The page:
With the objective of increasing electronic death registration, Intermountain Healthcare and the Utah Office of Vital Records and Statistics have developed a system enabling death certification from within Intermountain's electronic medical record (EMR), consisting of an EMR module and an HL7 interface. Comparison of post-intervention death certification at Intermountain Healthcare against a baseline study found a slight increase in the percentage of deaths certified electronically (73% pre vs. 77% post). Analysis of deaths certified using the EMR-module found that they were completed significantly sooner than those certified on paper or using the state's web-based electronic death registration system (EDRS) (Mean time: Paper = 114.72 hours, EDRS = 81.84 hours, EMR = 43.92 hours; p < 0.0001). EMR-certified deaths also contained significantly more causes of deaths than either alternative method (Mean number of causes: Paper = 3.9 causes, EDRS = 4.0 causes, EMR = 5.5 causes; p < 0.0001). PMID:26958261

  13. Completing Death Certificates from an EMR: Analysis of a Novel Public-Private Partnership

    PubMed Central

    Tripp, Jacob S.; Duncan, Jeffrey D.; Finch, Leisa; Huff, Stanley M.

    2015-01-01

    With the objective of increasing electronic death registration, Intermountain Healthcare and the Utah Office of Vital Records and Statistics have developed a system enabling death certification from within Intermountain’s electronic medical record (EMR), consisting of an EMR module and an HL7 interface. Comparison of post-intervention death certification at Intermountain Healthcare against a baseline study found a slight increase in the percentage of deaths certified electronically (73% pre vs. 77% post). Analysis of deaths certified using the EMR-module found that they were completed significantly sooner than those certified on paper or using the state’s web-based electronic death registration system (EDRS) (Mean time: Paper = 114.72 hours, EDRS = 81.84 hours, EMR = 43.92 hours; p < 0.0001). EMR-certified deaths also contained significantly more causes of deaths than either alternative method (Mean number of causes: Paper = 3.9 causes, EDRS = 4.0 causes, EMR = 5.5 causes; p < 0.0001). PMID:26958261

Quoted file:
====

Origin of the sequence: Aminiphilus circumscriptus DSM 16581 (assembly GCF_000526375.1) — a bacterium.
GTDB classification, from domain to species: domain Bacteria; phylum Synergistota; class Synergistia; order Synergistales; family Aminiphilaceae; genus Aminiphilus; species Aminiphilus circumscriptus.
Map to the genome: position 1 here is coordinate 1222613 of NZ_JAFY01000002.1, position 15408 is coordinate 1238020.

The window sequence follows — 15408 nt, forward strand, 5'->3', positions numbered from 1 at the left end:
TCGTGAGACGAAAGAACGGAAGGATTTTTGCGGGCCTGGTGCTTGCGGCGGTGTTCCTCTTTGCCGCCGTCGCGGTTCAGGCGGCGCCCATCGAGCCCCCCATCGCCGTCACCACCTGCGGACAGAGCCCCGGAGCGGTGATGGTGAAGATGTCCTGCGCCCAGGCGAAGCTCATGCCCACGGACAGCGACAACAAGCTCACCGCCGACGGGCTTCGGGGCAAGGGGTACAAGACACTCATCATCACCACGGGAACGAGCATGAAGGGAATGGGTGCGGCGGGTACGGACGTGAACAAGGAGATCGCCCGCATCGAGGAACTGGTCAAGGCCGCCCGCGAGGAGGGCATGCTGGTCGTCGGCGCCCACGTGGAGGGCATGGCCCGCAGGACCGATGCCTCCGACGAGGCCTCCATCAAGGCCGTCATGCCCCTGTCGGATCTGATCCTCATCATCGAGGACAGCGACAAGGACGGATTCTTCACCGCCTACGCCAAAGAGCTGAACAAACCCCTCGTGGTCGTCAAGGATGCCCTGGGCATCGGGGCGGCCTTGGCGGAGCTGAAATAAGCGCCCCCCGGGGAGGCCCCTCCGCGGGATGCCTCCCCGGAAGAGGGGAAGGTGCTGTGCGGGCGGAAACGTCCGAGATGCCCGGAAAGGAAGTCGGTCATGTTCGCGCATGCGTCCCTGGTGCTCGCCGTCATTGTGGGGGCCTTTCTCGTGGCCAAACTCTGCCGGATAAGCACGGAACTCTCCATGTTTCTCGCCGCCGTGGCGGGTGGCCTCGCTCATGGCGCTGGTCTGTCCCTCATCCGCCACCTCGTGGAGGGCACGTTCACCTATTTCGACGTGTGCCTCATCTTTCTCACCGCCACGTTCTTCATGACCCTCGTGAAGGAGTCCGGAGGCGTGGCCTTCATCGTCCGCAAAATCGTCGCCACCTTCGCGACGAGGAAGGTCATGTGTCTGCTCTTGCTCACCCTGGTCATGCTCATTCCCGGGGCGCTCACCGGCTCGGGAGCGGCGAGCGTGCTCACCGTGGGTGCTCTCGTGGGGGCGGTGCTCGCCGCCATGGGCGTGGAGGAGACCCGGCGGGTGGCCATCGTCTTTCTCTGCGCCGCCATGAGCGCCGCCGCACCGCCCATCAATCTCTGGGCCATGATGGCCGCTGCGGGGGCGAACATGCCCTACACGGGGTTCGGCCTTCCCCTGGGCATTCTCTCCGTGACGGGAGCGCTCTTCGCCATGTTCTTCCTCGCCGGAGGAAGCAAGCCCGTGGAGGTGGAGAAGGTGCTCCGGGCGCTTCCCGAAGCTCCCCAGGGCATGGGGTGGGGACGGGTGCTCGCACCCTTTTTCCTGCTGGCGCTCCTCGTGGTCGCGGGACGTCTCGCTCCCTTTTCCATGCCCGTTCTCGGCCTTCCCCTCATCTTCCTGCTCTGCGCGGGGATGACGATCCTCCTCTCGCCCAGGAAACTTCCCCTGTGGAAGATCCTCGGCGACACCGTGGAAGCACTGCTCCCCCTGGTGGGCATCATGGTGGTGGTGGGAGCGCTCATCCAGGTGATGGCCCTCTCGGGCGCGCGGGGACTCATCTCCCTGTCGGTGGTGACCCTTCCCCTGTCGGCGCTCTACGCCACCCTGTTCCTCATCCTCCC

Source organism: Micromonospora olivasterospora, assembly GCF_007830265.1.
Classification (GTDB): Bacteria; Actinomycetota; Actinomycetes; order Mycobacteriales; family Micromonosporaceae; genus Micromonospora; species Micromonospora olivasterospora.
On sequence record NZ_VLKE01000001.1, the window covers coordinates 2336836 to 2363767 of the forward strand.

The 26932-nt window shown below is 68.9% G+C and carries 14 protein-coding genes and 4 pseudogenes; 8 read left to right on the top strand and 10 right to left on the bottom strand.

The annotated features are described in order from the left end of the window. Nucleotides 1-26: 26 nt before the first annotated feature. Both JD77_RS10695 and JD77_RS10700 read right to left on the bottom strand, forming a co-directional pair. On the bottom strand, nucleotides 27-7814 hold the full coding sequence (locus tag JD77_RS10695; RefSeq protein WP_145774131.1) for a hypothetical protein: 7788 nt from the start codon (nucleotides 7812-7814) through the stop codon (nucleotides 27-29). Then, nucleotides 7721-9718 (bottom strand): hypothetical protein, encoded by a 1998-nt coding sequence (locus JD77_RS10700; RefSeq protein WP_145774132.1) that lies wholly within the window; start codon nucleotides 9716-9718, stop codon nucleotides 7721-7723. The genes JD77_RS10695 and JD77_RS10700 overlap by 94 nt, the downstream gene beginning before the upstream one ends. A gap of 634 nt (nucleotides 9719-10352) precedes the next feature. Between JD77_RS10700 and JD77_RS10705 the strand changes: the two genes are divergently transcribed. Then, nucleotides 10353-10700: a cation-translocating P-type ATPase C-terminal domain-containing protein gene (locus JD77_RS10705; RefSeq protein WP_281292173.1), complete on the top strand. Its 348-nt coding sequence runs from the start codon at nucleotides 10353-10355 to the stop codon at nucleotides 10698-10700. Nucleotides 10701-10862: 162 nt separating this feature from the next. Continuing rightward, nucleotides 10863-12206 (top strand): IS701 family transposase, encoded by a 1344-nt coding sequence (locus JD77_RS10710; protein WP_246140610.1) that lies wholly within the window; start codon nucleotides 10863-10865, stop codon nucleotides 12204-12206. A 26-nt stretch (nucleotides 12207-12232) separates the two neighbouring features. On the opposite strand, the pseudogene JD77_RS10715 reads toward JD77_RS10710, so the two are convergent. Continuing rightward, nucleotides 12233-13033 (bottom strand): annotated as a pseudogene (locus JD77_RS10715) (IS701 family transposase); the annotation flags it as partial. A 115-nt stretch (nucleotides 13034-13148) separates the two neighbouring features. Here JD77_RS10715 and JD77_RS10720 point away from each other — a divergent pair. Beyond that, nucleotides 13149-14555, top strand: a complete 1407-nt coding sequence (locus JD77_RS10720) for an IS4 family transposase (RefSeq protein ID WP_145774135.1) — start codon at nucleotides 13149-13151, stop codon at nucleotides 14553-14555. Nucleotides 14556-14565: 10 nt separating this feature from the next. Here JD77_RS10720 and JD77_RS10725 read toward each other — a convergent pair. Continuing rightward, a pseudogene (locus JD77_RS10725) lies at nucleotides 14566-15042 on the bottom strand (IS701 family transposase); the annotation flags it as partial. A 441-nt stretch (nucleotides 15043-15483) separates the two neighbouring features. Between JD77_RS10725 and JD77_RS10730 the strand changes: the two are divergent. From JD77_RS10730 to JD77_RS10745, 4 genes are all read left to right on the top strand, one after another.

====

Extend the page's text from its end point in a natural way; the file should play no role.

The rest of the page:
14. Death certification: issues from a pilot of the Shipman Inquiry's interim proposals.

    PubMed

    Sinfield, Paul; Wilson, Andrew

    2005-01-01

    This article investigates the issue of death certification in England and Wales. The Shipman Inquiry published interim proposals designed to make the system of death certification safer and more accurate. The proposed forms were piloted by doctors and relatives on a sample of deaths in one locality. They were then interviewed to assess the forms' feasibility and acceptability. PMID:15962727

  15. Medical certification of death in South Africa--moving forward.

    PubMed

    Burger, E H; Groenewald, P; Rossouw, A; Bradshaw, D

    2015-01-01